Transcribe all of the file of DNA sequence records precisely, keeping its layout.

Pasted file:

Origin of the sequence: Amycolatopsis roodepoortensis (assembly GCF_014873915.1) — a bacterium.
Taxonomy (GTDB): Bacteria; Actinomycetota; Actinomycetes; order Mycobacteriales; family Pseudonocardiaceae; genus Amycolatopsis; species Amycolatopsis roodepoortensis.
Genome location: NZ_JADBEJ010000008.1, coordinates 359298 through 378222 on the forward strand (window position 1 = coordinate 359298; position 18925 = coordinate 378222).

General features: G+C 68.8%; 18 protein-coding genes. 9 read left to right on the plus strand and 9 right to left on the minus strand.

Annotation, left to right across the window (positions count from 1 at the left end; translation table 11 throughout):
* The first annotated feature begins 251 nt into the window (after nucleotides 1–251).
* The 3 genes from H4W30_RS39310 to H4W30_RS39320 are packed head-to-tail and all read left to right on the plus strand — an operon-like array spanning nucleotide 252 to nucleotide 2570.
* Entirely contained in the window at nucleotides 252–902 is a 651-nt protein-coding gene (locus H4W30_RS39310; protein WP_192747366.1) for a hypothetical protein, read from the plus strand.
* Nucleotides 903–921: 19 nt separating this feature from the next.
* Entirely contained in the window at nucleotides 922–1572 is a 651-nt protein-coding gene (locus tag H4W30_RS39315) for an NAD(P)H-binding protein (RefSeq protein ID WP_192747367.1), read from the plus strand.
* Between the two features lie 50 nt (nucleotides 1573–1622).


Origin of the sequence: Amycolatopsis roodepoortensis (assembly GCF_014873915.1) — a bacterium.
Taxonomy (GTDB): Bacteria; Actinomycetota; Actinomycetes; order Mycobacteriales; family Pseudonocardiaceae; genus Amycolatopsis; species Amycolatopsis roodepoortensis.
Genome location: NZ_JADBEJ010000008.1, coordinates 359298 through 378222 on the forward strand (window position 1 = coordinate 359298; position 18925 = coordinate 378222).

General features: G+C 68.8%; 18 protein-coding genes. 9 read left to right on the plus strand and 9 right to left on the minus strand.

Annotation, left to right across the window (positions count from 1 at the left end; translation table 11 throughout):
* The first annotated feature begins 251 nt into the window (after nucleotides 1–251).
* The 3 genes from H4W30_RS39310 to H4W30_RS39320 are packed head-to-tail and all read left to right on the plus strand — an operon-like array spanning nucleotide 252 to nucleotide 2570.
* Entirely contained in the window at nucleotides 252–902 is a 651-nt protein-coding gene (locus H4W30_RS39310; protein WP_192747366.1) for a hypothetical protein, read from the plus strand.
* Nucleotides 903–921: 19 nt separating this feature from the next.
* Entirely contained in the window at nucleotides 922–1572 is a 651-nt protein-coding gene (locus tag H4W30_RS39315) for an NAD(P)H-binding protein (RefSeq protein ID WP_192747367.1), read from the plus strand.
* Between the two features lie 50 nt (nucleotides 1573–1622).